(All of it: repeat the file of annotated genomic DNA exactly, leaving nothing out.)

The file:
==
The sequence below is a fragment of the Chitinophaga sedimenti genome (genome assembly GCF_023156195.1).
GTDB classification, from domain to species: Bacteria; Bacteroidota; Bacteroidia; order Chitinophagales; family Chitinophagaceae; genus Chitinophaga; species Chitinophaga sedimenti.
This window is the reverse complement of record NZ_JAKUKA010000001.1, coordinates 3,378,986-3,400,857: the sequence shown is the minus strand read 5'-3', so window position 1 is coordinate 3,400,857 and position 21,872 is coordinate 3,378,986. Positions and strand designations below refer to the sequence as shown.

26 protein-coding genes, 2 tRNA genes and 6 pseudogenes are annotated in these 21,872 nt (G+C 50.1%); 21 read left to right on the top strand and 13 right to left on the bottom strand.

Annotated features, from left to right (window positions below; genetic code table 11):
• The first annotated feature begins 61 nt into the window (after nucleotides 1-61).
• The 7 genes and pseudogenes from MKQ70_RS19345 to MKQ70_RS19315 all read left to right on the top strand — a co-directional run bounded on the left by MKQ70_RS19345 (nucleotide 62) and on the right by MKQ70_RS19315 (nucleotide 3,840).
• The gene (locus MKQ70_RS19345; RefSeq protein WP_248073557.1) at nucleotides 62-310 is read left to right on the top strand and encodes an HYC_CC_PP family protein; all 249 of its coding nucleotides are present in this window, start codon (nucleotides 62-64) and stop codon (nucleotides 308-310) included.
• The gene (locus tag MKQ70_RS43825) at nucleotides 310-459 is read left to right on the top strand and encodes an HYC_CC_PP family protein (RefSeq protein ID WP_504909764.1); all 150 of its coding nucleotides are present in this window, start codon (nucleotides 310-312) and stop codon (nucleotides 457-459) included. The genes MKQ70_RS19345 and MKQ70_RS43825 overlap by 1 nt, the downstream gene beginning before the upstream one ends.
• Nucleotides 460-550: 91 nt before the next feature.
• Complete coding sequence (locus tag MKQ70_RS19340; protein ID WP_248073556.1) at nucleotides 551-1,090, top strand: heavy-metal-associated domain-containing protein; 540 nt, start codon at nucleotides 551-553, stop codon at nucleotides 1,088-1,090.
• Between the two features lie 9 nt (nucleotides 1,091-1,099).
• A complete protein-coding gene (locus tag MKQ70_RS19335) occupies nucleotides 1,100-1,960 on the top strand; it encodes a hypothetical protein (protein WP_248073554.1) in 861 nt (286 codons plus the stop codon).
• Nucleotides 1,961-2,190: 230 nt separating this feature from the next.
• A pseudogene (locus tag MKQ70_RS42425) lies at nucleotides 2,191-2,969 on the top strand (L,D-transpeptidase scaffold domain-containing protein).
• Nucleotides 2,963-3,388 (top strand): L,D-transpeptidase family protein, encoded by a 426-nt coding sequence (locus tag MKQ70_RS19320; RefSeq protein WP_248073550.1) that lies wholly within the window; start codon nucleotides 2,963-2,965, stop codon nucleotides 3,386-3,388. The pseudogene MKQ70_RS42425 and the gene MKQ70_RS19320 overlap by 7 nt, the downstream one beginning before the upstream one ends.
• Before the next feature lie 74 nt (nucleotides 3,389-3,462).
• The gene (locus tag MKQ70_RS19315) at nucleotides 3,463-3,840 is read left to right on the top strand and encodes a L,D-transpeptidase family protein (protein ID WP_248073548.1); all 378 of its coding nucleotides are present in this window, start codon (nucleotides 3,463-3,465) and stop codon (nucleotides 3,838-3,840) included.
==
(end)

The sequence below is a fragment of the Chitinophaga sedimenti genome (genome assembly GCF_023156195.1).
GTDB classification, from domain to species: Bacteria; Bacteroidota; Bacteroidia; order Chitinophagales; family Chitinophagaceae; genus Chitinophaga; species Chitinophaga sedimenti.
This window is the reverse complement of record NZ_JAKUKA010000001.1, coordinates 3,378,986-3,400,857: the sequence shown is the minus strand read 5'-3', so window position 1 is coordinate 3,400,857 and position 21,872 is coordinate 3,378,986. Positions and strand designations below refer to the sequence as shown.

26 protein-coding genes, 2 tRNA genes and 6 pseudogenes are annotated in these 21,872 nt (G+C 50.1%); 21 read left to right on the top strand and 13 right to left on the bottom strand.

Annotated features, from left to right (window positions below; genetic code table 11):
• The first annotated feature begins 61 nt into the window (after nucleotides 1-61).
• The 7 genes and pseudogenes from MKQ70_RS19345 to MKQ70_RS19315 all read left to right on the top strand — a co-directional run bounded on the left by MKQ70_RS19345 (nucleotide 62) and on the right by MKQ70_RS19315 (nucleotide 3,840).
• The gene (locus MKQ70_RS19345; RefSeq protein WP_248073557.1) at nucleotides 62-310 is read left to right on the top strand and encodes an HYC_CC_PP family protein; all 249 of its coding nucleotides are present in this window, start codon (nucleotides 62-64) and stop codon (nucleotides 308-310) included.
• The gene (locus tag MKQ70_RS43825) at nucleotides 310-459 is read left to right on the top strand and encodes an HYC_CC_PP family protein (RefSeq protein ID WP_504909764.1); all 150 of its coding nucleotides are present in this window, start codon (nucleotides 310-312) and stop codon (nucleotides 457-459) included. The genes MKQ70_RS19345 and MKQ70_RS43825 overlap by 1 nt, the downstream gene beginning before the upstream one ends.
• Nucleotides 460-550: 91 nt before the next feature.
• Complete coding sequence (locus tag MKQ70_RS19340; protein ID WP_248073556.1) at nucleotides 551-1,090, top strand: heavy-metal-associated domain-containing protein; 540 nt, start codon at nucleotides 551-553, stop codon at nucleotides 1,088-1,090.
• Between the two features lie 9 nt (nucleotides 1,091-1,099).
• A complete protein-coding gene (locus tag MKQ70_RS19335) occupies nucleotides 1,100-1,960 on the top strand; it encodes a hypothetical protein (protein WP_248073554.1) in 861 nt (286 codons plus the stop codon).
• Nucleotides 1,961-2,190: 230 nt separating this feature from the next.
• A pseudogene (locus tag MKQ70_RS42425) lies at nucleotides 2,191-2,969 on the top strand (L,D-transpeptidase scaffold domain-containing protein).
• Nucleotides 2,963-3,388 (top strand): L,D-transpeptidase family protein, encoded by a 426-nt coding sequence (locus tag MKQ70_RS19320; RefSeq protein WP_248073550.1) that lies wholly within the window; start codon nucleotides 2,963-2,965, stop codon nucleotides 3,386-3,388. The pseudogene MKQ70_RS42425 and the gene MKQ70_RS19320 overlap by 7 nt, the downstream one beginning before the upstream one ends.
• Before the next feature lie 74 nt (nucleotides 3,389-3,462).
• The gene (locus tag MKQ70_RS19315) at nucleotides 3,463-3,840 is read left to right on the top strand and encodes a L,D-transpeptidase family protein (protein ID WP_248073548.1); all 378 of its coding nucleotides are present in this window, start codon (nucleotides 3,463-3,465) and stop codon (nucleotides 3,838-3,840) included.